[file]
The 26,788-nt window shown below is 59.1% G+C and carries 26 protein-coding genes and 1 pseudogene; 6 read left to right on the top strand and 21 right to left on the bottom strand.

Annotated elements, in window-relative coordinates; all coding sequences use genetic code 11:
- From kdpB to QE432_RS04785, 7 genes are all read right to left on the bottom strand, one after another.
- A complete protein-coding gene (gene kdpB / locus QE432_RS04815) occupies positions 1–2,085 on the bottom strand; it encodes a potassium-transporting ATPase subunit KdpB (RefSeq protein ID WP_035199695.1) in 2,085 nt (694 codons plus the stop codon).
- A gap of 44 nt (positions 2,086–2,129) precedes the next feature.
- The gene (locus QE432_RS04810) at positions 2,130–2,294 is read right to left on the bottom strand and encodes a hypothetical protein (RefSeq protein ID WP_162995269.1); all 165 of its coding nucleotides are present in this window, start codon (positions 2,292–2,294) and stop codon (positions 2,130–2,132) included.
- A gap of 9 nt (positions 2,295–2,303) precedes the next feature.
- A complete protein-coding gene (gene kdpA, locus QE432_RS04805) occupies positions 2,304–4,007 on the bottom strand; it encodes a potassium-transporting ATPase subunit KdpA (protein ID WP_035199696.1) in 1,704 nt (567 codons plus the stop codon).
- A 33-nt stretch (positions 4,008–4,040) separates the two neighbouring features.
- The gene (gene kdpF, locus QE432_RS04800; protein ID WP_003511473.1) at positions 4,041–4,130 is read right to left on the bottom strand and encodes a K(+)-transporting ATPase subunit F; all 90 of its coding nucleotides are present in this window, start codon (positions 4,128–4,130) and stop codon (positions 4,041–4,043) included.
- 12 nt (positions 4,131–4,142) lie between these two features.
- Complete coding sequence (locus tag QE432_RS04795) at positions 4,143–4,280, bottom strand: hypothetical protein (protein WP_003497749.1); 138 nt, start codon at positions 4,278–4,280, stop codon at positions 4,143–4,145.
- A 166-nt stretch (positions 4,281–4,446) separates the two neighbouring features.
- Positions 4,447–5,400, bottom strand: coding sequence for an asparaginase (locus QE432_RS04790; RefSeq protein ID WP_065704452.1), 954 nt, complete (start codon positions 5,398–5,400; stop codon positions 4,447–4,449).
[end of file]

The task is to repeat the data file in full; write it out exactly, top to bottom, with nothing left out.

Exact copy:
The 26,788-nt window shown below is 59.1% G+C and carries 26 protein-coding genes and 1 pseudogene; 6 read left to right on the top strand and 21 right to left on the bottom strand.

Annotated elements, in window-relative coordinates; all coding sequences use genetic code 11:
- From kdpB to QE432_RS04785, 7 genes are all read right to left on the bottom strand, one after another.
- A complete protein-coding gene (gene kdpB / locus QE432_RS04815) occupies positions 1–2,085 on the bottom strand; it encodes a potassium-transporting ATPase subunit KdpB (RefSeq protein ID WP_035199695.1) in 2,085 nt (694 codons plus the stop codon).
- A gap of 44 nt (positions 2,086–2,129) precedes the next feature.
- The gene (locus QE432_RS04810) at positions 2,130–2,294 is read right to left on the bottom strand and encodes a hypothetical protein (RefSeq protein ID WP_162995269.1); all 165 of its coding nucleotides are present in this window, start codon (positions 2,292–2,294) and stop codon (positions 2,130–2,132) included.
- A gap of 9 nt (positions 2,295–2,303) precedes the next feature.
- A complete protein-coding gene (gene kdpA, locus QE432_RS04805) occupies positions 2,304–4,007 on the bottom strand; it encodes a potassium-transporting ATPase subunit KdpA (protein ID WP_035199696.1) in 1,704 nt (567 codons plus the stop codon).
- A 33-nt stretch (positions 4,008–4,040) separates the two neighbouring features.
- The gene (gene kdpF, locus QE432_RS04800; protein ID WP_003511473.1) at positions 4,041–4,130 is read right to left on the bottom strand and encodes a K(+)-transporting ATPase subunit F; all 90 of its coding nucleotides are present in this window, start codon (positions 4,128–4,130) and stop codon (positions 4,041–4,043) included.
- 12 nt (positions 4,131–4,142) lie between these two features.
- Complete coding sequence (locus tag QE432_RS04795) at positions 4,143–4,280, bottom strand: hypothetical protein (protein WP_003497749.1); 138 nt, start codon at positions 4,278–4,280, stop codon at positions 4,143–4,145.
- A 166-nt stretch (positions 4,281–4,446) separates the two neighbouring features.
- Positions 4,447–5,400, bottom strand: coding sequence for an asparaginase (locus QE432_RS04790; RefSeq protein ID WP_065704452.1), 954 nt, complete (start codon positions 5,398–5,400; stop codon positions 4,447–4,449).